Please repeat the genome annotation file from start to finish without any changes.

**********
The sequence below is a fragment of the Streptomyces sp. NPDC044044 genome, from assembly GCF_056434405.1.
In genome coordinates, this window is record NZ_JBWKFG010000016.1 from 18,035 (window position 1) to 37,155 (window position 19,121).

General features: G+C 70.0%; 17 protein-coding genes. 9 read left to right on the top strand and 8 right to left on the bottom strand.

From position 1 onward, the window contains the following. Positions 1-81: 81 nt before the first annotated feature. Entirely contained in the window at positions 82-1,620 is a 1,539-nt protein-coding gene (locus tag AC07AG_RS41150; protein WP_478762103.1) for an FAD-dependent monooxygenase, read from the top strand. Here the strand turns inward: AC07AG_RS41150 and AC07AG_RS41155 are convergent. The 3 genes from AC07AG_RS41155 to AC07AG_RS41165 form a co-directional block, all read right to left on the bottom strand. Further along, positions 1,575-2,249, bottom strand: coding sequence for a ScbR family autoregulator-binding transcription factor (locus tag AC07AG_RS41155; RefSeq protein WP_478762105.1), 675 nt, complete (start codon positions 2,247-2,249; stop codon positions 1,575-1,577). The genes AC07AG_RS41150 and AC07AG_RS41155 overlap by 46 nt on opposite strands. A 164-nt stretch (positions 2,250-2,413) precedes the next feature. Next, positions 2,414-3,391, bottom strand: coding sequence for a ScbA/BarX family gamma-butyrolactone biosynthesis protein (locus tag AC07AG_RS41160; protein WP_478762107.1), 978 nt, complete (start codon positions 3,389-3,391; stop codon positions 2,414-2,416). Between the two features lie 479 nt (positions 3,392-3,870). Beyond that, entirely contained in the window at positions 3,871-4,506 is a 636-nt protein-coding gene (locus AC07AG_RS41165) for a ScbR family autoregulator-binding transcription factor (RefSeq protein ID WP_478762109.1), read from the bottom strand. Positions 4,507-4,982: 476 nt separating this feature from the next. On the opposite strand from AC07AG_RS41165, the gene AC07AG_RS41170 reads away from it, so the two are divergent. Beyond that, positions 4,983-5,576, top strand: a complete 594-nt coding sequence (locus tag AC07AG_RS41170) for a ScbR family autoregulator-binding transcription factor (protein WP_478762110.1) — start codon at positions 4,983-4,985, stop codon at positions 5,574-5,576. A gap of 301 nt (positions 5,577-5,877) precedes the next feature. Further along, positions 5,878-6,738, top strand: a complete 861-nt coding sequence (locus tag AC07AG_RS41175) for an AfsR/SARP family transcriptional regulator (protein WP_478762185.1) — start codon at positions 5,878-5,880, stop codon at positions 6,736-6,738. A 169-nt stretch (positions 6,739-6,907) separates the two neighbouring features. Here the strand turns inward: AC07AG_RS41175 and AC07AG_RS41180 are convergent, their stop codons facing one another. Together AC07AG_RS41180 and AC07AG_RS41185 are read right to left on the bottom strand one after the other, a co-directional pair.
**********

The sequence below is a fragment of the Streptomyces sp. NPDC044044 genome, from assembly GCF_056434405.1.
In genome coordinates, this window is record NZ_JBWKFG010000016.1 from 18,035 (window position 1) to 37,155 (window position 19,121).

General features: G+C 70.0%; 17 protein-coding genes. 9 read left to right on the top strand and 8 right to left on the bottom strand.

From position 1 onward, the window contains the following. Positions 1-81: 81 nt before the first annotated feature. Entirely contained in the window at positions 82-1,620 is a 1,539-nt protein-coding gene (locus tag AC07AG_RS41150; protein WP_478762103.1) for an FAD-dependent monooxygenase, read from the top strand. Here the strand turns inward: AC07AG_RS41150 and AC07AG_RS41155 are convergent. The 3 genes from AC07AG_RS41155 to AC07AG_RS41165 form a co-directional block, all read right to left on the bottom strand. Further along, positions 1,575-2,249, bottom strand: coding sequence for a ScbR family autoregulator-binding transcription factor (locus tag AC07AG_RS41155; RefSeq protein WP_478762105.1), 675 nt, complete (start codon positions 2,247-2,249; stop codon positions 1,575-1,577). The genes AC07AG_RS41150 and AC07AG_RS41155 overlap by 46 nt on opposite strands. A 164-nt stretch (positions 2,250-2,413) precedes the next feature. Next, positions 2,414-3,391, bottom strand: coding sequence for a ScbA/BarX family gamma-butyrolactone biosynthesis protein (locus tag AC07AG_RS41160; protein WP_478762107.1), 978 nt, complete (start codon positions 3,389-3,391; stop codon positions 2,414-2,416). Between the two features lie 479 nt (positions 3,392-3,870). Beyond that, entirely contained in the window at positions 3,871-4,506 is a 636-nt protein-coding gene (locus AC07AG_RS41165) for a ScbR family autoregulator-binding transcription factor (RefSeq protein ID WP_478762109.1), read from the bottom strand. Positions 4,507-4,982: 476 nt separating this feature from the next. On the opposite strand from AC07AG_RS41165, the gene AC07AG_RS41170 reads away from it, so the two are divergent. Beyond that, positions 4,983-5,576, top strand: a complete 594-nt coding sequence (locus tag AC07AG_RS41170) for a ScbR family autoregulator-binding transcription factor (protein WP_478762110.1) — start codon at positions 4,983-4,985, stop codon at positions 5,574-5,576. A gap of 301 nt (positions 5,577-5,877) precedes the next feature. Further along, positions 5,878-6,738, top strand: a complete 861-nt coding sequence (locus tag AC07AG_RS41175) for an AfsR/SARP family transcriptional regulator (protein WP_478762185.1) — start codon at positions 5,878-5,880, stop codon at positions 6,736-6,738. A 169-nt stretch (positions 6,739-6,907) separates the two neighbouring features. Here the strand turns inward: AC07AG_RS41175 and AC07AG_RS41180 are convergent, their stop codons facing one another. Together AC07AG_RS41180 and AC07AG_RS41185 are read right to left on the bottom strand one after the other, a co-directional pair.